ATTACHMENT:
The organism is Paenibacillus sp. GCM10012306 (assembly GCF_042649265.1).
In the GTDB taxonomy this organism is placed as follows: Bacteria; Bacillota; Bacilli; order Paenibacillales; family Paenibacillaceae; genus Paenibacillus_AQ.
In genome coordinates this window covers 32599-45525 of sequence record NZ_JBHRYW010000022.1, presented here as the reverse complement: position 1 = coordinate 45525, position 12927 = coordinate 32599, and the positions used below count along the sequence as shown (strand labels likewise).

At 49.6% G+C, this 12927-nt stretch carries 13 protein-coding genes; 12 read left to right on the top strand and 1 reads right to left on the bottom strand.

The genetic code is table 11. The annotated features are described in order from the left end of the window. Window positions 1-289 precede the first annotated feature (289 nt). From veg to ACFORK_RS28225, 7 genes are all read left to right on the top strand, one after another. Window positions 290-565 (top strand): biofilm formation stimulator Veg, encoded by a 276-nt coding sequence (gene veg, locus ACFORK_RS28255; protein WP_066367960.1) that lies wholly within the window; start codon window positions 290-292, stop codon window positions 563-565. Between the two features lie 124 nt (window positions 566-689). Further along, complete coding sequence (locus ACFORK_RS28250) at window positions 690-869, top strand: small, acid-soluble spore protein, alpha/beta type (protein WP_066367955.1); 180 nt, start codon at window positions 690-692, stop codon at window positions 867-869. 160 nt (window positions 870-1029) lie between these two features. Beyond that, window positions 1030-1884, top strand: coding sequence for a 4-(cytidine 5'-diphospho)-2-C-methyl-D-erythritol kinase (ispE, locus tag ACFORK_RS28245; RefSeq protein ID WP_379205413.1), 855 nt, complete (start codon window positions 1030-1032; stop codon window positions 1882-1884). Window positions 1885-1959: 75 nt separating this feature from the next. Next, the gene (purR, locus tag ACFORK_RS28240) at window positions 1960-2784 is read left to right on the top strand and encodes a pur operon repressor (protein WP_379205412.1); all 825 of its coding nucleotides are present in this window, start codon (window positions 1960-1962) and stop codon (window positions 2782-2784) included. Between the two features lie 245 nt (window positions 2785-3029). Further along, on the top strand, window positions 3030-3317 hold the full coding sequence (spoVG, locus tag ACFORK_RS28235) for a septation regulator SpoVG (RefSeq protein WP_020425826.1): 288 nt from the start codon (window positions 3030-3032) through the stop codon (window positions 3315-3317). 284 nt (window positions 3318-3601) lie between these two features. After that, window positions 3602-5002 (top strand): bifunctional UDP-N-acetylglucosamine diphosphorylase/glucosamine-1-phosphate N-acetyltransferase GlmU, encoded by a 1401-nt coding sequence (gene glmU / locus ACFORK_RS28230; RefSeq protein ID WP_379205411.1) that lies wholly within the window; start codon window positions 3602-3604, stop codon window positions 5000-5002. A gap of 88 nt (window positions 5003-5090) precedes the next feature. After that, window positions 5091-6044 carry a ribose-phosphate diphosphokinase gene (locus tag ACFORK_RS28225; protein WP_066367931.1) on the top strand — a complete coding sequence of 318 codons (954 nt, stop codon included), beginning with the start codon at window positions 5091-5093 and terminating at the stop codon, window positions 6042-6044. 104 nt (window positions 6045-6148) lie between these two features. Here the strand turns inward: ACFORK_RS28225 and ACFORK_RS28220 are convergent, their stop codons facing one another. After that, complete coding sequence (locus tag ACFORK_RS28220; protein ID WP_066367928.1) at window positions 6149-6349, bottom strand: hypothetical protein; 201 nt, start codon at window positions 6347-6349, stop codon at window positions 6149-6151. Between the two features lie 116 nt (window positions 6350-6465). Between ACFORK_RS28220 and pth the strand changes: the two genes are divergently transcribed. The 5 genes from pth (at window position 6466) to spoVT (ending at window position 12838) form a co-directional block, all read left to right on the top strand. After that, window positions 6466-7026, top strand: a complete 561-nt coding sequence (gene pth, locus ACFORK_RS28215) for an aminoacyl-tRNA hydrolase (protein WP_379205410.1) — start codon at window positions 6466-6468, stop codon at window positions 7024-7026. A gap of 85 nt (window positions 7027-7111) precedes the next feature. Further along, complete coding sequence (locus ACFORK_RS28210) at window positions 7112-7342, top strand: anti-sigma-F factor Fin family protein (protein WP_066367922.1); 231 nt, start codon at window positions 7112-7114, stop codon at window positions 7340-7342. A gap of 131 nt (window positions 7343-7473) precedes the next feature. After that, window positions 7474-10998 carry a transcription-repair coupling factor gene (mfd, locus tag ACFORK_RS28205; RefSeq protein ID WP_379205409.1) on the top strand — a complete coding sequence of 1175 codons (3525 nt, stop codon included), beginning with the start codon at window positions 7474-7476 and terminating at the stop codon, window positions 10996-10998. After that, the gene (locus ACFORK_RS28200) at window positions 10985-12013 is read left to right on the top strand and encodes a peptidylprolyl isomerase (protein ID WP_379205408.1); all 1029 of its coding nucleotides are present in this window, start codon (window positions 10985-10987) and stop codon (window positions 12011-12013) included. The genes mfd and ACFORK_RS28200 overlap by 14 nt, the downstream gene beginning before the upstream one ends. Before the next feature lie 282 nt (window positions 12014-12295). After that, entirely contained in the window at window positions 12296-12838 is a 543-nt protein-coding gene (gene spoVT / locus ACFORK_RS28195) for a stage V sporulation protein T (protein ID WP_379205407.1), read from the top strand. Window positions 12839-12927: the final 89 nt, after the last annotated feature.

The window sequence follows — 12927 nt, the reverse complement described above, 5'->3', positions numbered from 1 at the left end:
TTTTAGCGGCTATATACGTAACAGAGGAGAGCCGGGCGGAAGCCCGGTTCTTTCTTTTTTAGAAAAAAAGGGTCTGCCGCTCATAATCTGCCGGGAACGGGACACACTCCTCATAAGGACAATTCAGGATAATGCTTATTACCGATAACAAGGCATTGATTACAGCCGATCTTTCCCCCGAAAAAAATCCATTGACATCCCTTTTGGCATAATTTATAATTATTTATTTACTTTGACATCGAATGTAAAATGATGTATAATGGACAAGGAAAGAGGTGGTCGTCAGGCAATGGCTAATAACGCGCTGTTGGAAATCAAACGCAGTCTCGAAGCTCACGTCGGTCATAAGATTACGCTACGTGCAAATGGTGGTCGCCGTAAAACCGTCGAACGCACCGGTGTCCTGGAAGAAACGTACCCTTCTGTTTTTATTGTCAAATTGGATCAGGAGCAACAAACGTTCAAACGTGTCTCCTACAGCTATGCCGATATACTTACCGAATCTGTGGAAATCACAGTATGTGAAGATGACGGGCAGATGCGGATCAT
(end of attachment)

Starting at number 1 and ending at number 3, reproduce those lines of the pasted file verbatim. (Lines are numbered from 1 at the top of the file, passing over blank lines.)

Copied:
The organism is Paenibacillus sp. GCM10012306 (assembly GCF_042649265.1).
In the GTDB taxonomy this organism is placed as follows: Bacteria; Bacillota; Bacilli; order Paenibacillales; family Paenibacillaceae; genus Paenibacillus_AQ.
In genome coordinates this window covers 32599-45525 of sequence record NZ_JBHRYW010000022.1, presented here as the reverse complement: position 1 = coordinate 45525, position 12927 = coordinate 32599, and the positions used below count along the sequence as shown (strand labels likewise).